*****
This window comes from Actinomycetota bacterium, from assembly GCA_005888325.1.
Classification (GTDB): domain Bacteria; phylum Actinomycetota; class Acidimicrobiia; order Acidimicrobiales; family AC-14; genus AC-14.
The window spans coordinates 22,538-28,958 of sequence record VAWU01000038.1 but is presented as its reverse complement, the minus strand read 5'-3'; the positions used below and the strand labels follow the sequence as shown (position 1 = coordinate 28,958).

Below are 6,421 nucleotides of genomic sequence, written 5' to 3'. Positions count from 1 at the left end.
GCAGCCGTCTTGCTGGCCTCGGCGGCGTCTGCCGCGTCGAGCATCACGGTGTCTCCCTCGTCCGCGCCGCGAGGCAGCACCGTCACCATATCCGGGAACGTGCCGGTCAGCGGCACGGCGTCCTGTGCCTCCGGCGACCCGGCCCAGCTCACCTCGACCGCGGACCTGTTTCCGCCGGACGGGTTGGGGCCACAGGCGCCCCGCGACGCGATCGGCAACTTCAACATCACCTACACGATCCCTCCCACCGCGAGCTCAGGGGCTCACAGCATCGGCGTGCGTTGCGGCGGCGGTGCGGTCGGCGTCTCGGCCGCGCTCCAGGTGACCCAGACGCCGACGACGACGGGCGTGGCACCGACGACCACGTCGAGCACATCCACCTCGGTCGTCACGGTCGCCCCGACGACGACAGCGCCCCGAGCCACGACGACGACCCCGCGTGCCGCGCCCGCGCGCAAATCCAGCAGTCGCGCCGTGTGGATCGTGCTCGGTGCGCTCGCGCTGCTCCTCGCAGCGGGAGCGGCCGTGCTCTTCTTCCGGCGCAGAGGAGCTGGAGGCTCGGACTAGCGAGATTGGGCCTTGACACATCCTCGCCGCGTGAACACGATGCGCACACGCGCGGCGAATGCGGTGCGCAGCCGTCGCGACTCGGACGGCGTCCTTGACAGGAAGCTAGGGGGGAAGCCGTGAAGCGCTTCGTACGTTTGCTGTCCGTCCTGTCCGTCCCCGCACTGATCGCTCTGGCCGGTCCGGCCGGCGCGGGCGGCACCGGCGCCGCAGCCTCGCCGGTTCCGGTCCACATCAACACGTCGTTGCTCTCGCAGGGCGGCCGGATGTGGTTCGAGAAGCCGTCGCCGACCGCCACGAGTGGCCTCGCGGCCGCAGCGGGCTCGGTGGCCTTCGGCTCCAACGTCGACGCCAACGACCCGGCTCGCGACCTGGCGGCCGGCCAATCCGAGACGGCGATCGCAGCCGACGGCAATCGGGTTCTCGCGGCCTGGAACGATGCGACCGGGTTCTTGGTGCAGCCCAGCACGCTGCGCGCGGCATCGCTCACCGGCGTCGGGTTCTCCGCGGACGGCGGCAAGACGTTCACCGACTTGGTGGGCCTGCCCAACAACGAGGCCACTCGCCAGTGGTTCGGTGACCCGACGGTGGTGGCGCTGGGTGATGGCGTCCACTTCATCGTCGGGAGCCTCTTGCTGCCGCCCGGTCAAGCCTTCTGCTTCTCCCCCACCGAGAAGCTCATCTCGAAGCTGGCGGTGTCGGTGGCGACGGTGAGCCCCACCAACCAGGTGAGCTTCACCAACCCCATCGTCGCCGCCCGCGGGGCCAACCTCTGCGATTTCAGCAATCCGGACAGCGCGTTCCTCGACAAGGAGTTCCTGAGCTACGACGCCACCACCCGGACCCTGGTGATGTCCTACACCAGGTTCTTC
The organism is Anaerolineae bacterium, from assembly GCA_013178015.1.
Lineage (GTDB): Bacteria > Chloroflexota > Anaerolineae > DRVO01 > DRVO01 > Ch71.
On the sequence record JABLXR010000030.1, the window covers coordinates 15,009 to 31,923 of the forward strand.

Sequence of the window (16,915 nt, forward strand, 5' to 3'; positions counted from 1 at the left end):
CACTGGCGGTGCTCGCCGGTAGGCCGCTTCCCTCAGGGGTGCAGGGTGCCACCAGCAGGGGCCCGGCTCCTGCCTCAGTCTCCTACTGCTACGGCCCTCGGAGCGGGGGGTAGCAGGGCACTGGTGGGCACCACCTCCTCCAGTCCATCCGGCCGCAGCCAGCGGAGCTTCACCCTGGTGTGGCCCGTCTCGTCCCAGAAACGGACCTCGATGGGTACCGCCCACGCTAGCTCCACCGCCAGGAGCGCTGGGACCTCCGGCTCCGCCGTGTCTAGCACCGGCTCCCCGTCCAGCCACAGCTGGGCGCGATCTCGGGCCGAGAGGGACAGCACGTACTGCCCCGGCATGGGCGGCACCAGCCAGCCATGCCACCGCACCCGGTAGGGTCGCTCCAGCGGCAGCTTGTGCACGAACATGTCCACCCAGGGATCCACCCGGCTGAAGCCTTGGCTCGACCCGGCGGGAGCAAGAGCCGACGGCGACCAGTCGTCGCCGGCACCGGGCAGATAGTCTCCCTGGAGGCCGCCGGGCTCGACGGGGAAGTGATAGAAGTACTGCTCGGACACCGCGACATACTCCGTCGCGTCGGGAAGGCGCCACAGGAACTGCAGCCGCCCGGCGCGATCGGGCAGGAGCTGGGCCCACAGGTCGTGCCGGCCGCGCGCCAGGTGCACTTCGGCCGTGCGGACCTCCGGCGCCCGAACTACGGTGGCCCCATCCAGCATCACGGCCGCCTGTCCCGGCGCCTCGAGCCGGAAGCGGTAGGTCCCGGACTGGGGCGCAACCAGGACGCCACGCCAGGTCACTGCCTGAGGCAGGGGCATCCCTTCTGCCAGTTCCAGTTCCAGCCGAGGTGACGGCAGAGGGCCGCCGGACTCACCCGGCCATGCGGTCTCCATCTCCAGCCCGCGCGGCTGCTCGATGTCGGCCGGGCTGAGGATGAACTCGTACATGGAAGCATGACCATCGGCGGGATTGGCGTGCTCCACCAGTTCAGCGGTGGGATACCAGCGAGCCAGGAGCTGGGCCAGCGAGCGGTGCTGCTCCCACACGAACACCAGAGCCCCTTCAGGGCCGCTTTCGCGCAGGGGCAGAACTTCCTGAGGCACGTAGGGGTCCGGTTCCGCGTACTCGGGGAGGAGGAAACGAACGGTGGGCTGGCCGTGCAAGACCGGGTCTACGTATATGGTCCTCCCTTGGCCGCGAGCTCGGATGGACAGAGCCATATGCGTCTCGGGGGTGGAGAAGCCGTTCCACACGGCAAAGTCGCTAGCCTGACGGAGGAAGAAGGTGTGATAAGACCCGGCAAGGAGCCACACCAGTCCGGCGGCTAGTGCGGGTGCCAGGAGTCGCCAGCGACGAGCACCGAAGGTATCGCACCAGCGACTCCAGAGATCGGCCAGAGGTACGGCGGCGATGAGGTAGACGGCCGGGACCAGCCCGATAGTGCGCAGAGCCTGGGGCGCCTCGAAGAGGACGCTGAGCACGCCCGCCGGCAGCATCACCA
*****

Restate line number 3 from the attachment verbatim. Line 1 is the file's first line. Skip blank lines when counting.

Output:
The window spans coordinates 22,538-28,958 of sequence record VAWU01000038.1 but is presented as its reverse complement, the minus strand read 5'-3'; the positions used below and the strand labels follow the sequence as shown (position 1 = coordinate 28,958).